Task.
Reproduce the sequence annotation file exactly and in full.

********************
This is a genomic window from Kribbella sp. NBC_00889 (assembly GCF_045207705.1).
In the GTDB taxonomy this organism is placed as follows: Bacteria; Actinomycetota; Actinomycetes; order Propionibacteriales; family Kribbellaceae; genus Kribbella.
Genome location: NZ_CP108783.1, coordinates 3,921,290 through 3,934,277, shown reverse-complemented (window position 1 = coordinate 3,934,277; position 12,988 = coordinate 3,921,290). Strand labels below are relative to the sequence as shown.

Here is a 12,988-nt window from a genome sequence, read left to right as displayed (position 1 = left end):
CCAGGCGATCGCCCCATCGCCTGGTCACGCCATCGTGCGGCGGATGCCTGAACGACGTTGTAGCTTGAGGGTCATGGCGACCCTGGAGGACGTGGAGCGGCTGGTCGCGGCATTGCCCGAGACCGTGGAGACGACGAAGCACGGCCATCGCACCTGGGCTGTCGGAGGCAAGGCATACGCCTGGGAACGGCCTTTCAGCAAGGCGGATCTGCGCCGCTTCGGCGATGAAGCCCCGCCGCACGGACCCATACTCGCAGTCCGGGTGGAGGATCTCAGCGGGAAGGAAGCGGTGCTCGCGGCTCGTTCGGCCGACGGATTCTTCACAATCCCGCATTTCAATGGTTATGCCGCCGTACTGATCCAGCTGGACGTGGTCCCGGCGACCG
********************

This is a genomic window from Kribbella sp. NBC_00889 (assembly GCF_045207705.1).
In the GTDB taxonomy this organism is placed as follows: Bacteria; Actinomycetota; Actinomycetes; order Propionibacteriales; family Kribbellaceae; genus Kribbella.
Genome location: NZ_CP108783.1, coordinates 3,921,290 through 3,934,277, shown reverse-complemented (window position 1 = coordinate 3,934,277; position 12,988 = coordinate 3,921,290). Strand labels below are relative to the sequence as shown.

Here is a 12,988-nt window from a genome sequence, read left to right as displayed (position 1 = left end):
CCAGGCGATCGCCCCATCGCCTGGTCACGCCATCGTGCGGCGGATGCCTGAACGACGTTGTAGCTTGAGGGTCATGGCGACCCTGGAGGACGTGGAGCGGCTGGTCGCGGCATTGCCCGAGACCGTGGAGACGACGAAGCACGGCCATCGCACCTGGGCTGTCGGAGGCAAGGCATACGCCTGGGAACGGCCTTTCAGCAAGGCGGATCTGCGCCGCTTCGGCGATGAAGCCCCGCCGCACGGACCCATACTCGCAGTCCGGGTGGAGGATCTCAGCGGGAAGGAAGCGGTGCTCGCGGCTCGTTCGGCCGACGGATTCTTCACAATCCCGCATTTCAATGGTTATGCCGCCGTACTGATCCAGCTGGACGTGGTCCCGGCGACCG